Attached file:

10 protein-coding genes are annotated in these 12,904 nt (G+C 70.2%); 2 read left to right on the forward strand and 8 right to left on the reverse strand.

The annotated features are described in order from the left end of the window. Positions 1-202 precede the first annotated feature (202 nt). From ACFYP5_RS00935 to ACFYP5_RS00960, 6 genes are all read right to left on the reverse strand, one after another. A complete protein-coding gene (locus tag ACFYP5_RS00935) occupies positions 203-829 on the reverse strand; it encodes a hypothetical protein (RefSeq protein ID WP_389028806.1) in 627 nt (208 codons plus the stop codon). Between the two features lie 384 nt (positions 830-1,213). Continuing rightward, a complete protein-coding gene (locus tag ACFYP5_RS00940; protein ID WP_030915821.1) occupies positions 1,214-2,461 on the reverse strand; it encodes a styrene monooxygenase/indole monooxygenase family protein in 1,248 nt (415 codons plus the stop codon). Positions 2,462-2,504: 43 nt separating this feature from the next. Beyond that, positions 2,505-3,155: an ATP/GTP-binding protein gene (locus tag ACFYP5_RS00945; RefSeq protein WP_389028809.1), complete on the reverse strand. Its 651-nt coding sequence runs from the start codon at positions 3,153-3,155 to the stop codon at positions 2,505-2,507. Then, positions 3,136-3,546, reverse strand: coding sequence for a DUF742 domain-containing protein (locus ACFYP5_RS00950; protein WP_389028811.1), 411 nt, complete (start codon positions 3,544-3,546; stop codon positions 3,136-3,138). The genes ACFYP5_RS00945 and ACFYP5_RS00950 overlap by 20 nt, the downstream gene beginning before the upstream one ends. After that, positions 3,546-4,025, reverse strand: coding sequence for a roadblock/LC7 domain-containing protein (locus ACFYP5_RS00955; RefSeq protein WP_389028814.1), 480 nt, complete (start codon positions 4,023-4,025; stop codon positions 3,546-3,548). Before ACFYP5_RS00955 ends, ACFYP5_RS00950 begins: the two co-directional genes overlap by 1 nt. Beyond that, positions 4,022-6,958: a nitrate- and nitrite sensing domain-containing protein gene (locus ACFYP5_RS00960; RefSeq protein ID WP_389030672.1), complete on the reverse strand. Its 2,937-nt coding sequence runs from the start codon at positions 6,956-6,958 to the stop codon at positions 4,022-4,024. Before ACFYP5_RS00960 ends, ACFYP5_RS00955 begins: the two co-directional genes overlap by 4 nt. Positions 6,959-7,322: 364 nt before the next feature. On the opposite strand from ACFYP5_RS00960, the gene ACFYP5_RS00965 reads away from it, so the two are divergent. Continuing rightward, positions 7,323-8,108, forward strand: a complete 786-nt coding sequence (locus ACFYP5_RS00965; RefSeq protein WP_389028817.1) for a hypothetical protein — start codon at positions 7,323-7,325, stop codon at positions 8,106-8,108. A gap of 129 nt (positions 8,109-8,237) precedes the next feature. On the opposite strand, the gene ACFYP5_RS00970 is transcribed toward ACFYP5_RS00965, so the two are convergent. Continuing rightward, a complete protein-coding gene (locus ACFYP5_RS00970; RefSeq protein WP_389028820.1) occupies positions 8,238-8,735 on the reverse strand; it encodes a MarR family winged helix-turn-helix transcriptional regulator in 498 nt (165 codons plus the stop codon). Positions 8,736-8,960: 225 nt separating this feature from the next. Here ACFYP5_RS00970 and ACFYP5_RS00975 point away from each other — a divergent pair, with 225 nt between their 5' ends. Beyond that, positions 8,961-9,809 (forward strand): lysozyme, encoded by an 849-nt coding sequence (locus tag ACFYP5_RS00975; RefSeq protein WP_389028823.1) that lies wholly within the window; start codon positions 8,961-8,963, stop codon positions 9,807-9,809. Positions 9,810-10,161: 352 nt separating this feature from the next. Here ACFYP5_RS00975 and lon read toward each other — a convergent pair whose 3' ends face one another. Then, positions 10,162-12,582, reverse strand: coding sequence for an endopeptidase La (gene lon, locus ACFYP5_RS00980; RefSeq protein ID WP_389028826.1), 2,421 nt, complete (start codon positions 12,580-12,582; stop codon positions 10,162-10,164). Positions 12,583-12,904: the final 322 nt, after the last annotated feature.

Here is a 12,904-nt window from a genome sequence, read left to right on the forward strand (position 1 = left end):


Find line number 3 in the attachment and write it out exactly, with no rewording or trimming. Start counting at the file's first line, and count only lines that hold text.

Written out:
Here is a 12,904-nt window from a genome sequence, read left to right on the forward strand (position 1 = left end):